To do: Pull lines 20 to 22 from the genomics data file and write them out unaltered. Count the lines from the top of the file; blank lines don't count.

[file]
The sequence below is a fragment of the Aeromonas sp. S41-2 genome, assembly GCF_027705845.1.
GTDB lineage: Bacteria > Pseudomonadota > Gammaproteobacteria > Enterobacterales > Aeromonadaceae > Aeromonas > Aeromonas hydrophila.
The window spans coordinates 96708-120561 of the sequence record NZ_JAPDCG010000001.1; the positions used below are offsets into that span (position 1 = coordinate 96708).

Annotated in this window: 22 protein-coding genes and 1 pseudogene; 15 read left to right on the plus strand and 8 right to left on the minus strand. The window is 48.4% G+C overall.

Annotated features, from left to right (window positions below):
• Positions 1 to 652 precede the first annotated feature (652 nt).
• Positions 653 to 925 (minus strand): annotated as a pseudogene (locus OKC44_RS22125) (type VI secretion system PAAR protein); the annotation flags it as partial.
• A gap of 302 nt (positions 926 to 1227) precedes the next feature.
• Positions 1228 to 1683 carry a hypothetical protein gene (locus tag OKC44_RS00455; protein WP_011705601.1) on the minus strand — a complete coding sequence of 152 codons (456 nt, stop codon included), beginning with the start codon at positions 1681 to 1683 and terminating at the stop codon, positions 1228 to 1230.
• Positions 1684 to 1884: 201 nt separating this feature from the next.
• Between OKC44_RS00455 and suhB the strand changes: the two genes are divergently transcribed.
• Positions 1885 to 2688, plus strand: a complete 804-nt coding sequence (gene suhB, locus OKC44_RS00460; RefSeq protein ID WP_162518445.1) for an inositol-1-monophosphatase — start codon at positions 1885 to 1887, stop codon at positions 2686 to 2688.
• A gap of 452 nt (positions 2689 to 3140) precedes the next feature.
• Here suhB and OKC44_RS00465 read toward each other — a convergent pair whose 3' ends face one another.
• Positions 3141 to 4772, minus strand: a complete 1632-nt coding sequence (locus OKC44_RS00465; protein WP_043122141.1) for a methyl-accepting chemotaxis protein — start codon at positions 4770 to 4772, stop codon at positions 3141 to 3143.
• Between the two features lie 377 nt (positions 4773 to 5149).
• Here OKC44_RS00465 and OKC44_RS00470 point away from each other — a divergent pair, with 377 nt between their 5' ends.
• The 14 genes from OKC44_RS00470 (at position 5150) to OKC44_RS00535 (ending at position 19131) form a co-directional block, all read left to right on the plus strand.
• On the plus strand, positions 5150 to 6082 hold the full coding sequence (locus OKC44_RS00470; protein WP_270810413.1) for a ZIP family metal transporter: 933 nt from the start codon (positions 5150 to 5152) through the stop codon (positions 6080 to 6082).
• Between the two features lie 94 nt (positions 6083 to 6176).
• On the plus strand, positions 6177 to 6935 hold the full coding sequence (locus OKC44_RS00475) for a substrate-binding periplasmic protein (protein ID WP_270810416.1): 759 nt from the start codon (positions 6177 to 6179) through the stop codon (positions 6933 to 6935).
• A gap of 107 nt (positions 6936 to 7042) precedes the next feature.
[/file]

• Between the two features lie 94 nt (positions 6083 to 6176).
• On the plus strand, positions 6177 to 6935 hold the full coding sequence (locus OKC44_RS00475) for a substrate-binding periplasmic protein (protein ID WP_270810416.1): 759 nt from the start codon (positions 6177 to 6179) through the stop codon (positions 6933 to 6935).
• A gap of 107 nt (positions 6936 to 7042) precedes the next feature.